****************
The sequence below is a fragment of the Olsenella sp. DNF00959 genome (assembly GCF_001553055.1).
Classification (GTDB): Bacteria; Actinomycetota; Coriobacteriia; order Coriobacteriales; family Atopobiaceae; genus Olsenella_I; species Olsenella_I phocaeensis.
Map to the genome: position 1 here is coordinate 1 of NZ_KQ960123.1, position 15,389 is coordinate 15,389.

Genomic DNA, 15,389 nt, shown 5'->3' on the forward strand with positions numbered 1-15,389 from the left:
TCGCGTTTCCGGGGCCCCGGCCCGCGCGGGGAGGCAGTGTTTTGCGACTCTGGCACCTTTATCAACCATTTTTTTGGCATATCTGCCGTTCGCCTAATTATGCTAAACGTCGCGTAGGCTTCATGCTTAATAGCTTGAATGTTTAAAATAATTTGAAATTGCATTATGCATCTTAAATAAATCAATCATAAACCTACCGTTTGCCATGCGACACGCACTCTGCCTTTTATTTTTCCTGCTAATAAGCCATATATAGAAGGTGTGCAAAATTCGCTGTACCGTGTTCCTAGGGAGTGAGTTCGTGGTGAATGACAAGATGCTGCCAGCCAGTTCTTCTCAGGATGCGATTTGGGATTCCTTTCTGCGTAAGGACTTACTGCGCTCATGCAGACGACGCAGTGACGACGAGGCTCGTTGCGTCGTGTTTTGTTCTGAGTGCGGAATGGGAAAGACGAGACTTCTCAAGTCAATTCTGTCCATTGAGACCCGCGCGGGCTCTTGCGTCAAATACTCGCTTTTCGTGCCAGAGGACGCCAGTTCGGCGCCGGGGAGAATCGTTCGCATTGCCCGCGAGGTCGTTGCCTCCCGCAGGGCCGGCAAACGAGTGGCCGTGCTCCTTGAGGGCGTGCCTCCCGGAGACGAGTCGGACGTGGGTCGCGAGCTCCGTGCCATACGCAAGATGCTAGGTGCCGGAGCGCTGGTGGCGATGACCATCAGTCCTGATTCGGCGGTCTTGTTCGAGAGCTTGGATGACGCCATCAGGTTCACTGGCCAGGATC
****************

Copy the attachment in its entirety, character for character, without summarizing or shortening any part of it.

The sequence below is a fragment of the Olsenella sp. DNF00959 genome (assembly GCF_001553055.1).
Classification (GTDB): Bacteria; Actinomycetota; Coriobacteriia; order Coriobacteriales; family Atopobiaceae; genus Olsenella_I; species Olsenella_I phocaeensis.
Map to the genome: position 1 here is coordinate 1 of NZ_KQ960123.1, position 15,389 is coordinate 15,389.

Genomic DNA, 15,389 nt, shown 5'->3' on the forward strand with positions numbered 1-15,389 from the left:
TCGCGTTTCCGGGGCCCCGGCCCGCGCGGGGAGGCAGTGTTTTGCGACTCTGGCACCTTTATCAACCATTTTTTTGGCATATCTGCCGTTCGCCTAATTATGCTAAACGTCGCGTAGGCTTCATGCTTAATAGCTTGAATGTTTAAAATAATTTGAAATTGCATTATGCATCTTAAATAAATCAATCATAAACCTACCGTTTGCCATGCGACACGCACTCTGCCTTTTATTTTTCCTGCTAATAAGCCATATATAGAAGGTGTGCAAAATTCGCTGTACCGTGTTCCTAGGGAGTGAGTTCGTGGTGAATGACAAGATGCTGCCAGCCAGTTCTTCTCAGGATGCGATTTGGGATTCCTTTCTGCGTAAGGACTTACTGCGCTCATGCAGACGACGCAGTGACGACGAGGCTCGTTGCGTCGTGTTTTGTTCTGAGTGCGGAATGGGAAAGACGAGACTTCTCAAGTCAATTCTGTCCATTGAGACCCGCGCGGGCTCTTGCGTCAAATACTCGCTTTTCGTGCCAGAGGACGCCAGTTCGGCGCCGGGGAGAATCGTTCGCATTGCCCGCGAGGTCGTTGCCTCCCGCAGGGCCGGCAAACGAGTGGCCGTGCTCCTTGAGGGCGTGCCTCCCGGAGACGAGTCGGACGTGGGTCGCGAGCTCCGTGCCATACGCAAGATGCTAGGTGCCGGAGCGCTGGTGGCGATGACCATCAGTCCTGATTCGGCGGTCTTGTTCGAGAGCTTGGATGACGCCATCAGGTTCACTGGCCAGGATC